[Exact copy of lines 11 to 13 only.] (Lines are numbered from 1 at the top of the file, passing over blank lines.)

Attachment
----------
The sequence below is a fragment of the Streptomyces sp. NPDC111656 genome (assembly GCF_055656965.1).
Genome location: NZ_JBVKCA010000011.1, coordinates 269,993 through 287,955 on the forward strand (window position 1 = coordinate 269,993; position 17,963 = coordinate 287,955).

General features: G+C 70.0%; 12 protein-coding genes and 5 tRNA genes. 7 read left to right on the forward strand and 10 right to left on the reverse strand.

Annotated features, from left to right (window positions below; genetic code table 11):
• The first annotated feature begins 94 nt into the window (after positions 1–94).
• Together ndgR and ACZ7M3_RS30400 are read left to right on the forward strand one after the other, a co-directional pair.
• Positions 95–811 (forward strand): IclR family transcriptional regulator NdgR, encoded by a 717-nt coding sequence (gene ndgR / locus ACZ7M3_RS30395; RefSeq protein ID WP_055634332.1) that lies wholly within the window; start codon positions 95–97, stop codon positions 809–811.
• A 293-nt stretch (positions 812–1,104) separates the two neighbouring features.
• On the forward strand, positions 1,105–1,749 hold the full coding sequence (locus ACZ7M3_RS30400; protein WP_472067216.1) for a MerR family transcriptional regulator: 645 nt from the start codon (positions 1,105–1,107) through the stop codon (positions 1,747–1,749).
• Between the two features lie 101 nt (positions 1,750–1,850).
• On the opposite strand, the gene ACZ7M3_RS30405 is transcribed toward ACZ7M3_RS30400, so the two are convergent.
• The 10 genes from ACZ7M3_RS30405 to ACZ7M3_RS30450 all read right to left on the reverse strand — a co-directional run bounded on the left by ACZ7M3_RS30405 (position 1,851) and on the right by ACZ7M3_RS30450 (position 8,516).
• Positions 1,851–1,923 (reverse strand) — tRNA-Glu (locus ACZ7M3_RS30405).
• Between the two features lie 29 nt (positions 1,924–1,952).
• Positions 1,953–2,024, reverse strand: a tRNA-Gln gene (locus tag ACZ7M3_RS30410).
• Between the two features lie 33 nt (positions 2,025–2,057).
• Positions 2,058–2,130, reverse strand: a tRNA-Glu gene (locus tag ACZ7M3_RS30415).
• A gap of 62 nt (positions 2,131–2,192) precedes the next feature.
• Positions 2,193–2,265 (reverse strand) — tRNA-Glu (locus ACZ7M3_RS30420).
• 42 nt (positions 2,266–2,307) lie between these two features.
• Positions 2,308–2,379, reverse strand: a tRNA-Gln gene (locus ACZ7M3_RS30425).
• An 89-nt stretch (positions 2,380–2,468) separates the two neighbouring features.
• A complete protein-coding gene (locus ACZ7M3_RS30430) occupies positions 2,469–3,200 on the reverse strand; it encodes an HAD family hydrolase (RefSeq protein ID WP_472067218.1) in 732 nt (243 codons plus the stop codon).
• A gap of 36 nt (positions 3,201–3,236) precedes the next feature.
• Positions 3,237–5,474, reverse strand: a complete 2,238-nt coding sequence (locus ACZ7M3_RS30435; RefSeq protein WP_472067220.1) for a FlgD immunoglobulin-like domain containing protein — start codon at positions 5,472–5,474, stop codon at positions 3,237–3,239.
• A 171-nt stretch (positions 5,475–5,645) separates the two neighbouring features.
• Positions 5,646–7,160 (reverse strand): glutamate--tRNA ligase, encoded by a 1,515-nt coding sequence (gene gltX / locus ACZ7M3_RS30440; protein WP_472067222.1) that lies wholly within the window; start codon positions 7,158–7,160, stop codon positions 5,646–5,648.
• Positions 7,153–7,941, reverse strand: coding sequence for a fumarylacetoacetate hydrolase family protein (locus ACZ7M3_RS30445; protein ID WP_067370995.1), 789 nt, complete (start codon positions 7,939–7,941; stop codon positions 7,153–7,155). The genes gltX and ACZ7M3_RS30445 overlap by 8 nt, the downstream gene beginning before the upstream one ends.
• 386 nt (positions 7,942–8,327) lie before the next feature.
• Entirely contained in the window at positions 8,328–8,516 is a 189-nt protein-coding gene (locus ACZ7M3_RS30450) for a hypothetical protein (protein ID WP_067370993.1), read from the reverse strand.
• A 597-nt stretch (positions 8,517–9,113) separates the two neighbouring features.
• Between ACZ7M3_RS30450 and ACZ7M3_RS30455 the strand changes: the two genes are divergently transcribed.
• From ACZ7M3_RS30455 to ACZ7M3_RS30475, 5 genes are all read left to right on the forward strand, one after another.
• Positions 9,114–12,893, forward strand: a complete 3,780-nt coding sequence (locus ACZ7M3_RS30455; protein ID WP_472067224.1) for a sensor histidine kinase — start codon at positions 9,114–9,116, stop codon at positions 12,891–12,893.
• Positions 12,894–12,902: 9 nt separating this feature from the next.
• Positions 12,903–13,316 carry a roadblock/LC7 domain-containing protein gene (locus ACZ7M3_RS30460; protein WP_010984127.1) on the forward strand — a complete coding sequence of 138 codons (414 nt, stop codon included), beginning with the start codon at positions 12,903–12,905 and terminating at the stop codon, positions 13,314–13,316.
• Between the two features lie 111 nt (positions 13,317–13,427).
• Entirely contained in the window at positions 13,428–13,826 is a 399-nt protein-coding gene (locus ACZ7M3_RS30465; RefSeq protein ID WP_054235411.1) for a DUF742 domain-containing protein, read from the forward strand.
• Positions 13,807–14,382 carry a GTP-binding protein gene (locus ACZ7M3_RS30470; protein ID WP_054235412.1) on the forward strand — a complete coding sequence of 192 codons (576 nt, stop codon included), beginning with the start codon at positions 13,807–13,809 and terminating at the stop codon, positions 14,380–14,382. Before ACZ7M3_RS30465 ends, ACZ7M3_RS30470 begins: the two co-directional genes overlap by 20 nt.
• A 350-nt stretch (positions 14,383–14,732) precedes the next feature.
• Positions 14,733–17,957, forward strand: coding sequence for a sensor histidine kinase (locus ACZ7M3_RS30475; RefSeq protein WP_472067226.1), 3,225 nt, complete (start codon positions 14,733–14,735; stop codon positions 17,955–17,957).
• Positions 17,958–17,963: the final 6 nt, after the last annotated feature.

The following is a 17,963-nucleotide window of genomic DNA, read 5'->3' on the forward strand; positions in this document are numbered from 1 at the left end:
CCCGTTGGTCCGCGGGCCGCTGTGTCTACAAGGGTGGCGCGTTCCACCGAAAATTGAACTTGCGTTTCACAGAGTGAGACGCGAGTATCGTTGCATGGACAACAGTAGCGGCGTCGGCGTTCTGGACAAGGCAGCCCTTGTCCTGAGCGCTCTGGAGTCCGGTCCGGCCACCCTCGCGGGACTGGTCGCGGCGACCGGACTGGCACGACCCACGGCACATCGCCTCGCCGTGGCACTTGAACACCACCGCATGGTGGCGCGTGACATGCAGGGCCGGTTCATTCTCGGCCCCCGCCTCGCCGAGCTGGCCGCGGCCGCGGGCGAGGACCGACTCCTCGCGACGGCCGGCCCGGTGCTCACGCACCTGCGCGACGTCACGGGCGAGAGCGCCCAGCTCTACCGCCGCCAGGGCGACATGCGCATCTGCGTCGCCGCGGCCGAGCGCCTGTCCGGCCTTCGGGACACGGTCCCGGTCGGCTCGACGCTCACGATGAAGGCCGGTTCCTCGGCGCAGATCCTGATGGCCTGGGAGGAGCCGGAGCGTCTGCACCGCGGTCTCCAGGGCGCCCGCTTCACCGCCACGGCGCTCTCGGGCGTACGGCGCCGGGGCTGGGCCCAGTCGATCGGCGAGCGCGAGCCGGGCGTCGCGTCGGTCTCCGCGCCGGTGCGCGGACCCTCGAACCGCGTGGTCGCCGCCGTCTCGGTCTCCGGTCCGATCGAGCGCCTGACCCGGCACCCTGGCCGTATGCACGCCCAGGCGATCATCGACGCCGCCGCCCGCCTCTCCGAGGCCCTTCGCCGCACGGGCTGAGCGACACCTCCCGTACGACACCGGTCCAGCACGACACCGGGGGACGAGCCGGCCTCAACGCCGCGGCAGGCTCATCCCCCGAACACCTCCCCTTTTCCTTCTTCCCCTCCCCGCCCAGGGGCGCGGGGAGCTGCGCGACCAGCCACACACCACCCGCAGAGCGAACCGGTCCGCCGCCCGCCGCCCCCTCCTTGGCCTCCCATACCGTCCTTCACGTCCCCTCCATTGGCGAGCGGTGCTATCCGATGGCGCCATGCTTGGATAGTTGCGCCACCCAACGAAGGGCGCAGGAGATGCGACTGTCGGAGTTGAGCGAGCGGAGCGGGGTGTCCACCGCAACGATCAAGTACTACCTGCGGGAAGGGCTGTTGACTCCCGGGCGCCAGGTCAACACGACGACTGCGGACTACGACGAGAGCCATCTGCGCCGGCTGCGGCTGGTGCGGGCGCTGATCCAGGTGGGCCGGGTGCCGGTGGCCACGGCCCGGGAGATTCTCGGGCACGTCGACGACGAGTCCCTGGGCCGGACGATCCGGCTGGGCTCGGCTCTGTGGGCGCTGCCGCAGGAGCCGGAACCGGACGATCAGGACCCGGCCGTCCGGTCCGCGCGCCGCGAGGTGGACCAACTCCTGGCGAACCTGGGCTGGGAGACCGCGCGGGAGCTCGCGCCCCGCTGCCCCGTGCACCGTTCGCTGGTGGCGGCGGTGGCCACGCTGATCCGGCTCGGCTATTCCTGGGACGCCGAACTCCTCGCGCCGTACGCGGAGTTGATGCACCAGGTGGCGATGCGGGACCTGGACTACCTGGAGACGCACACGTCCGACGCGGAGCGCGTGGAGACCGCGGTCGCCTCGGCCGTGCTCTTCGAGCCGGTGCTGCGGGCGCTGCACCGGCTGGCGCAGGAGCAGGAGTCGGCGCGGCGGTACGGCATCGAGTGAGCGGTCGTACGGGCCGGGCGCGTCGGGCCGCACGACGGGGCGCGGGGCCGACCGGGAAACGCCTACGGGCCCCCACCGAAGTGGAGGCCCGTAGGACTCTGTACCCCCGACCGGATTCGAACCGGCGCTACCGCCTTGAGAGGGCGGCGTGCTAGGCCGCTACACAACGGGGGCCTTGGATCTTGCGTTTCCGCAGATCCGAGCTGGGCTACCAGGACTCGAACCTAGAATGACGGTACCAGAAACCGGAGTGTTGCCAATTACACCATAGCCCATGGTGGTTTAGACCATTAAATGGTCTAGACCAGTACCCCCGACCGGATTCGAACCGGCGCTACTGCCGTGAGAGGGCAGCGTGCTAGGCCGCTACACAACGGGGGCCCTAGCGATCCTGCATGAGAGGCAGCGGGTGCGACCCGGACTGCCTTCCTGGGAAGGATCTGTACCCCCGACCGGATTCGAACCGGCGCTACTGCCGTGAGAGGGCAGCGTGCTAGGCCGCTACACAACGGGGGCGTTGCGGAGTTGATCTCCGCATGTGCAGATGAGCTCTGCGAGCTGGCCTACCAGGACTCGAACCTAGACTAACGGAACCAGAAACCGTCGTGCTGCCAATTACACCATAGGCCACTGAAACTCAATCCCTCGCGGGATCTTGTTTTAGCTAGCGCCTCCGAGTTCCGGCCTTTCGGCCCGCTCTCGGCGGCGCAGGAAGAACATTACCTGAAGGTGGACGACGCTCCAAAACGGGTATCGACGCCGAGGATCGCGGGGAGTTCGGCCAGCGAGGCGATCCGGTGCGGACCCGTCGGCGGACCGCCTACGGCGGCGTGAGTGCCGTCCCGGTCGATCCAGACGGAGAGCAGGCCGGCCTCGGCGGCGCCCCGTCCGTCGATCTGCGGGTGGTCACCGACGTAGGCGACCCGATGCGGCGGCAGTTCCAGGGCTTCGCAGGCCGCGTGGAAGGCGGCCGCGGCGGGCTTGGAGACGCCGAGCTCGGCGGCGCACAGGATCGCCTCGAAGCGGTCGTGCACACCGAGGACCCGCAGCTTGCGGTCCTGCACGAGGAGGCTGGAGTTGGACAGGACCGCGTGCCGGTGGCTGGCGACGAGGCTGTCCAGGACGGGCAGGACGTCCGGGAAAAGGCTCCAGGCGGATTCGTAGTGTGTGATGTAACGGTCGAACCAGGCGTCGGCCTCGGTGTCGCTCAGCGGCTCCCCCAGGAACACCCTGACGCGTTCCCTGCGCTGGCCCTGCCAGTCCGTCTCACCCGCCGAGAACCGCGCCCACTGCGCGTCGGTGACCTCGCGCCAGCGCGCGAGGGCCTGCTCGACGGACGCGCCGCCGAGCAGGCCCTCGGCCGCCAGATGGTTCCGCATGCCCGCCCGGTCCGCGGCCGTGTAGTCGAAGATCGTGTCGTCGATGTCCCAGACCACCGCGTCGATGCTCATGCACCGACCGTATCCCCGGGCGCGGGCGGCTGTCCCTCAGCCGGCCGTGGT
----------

• On the opposite strand, the gene ACZ7M3_RS30405 is transcribed toward ACZ7M3_RS30400, so the two are convergent.
• The 10 genes from ACZ7M3_RS30405 to ACZ7M3_RS30450 all read right to left on the reverse strand — a co-directional run bounded on the left by ACZ7M3_RS30405 (position 1,851) and on the right by ACZ7M3_RS30450 (position 8,516).
• Positions 1,851–1,923 (reverse strand) — tRNA-Glu (locus ACZ7M3_RS30405).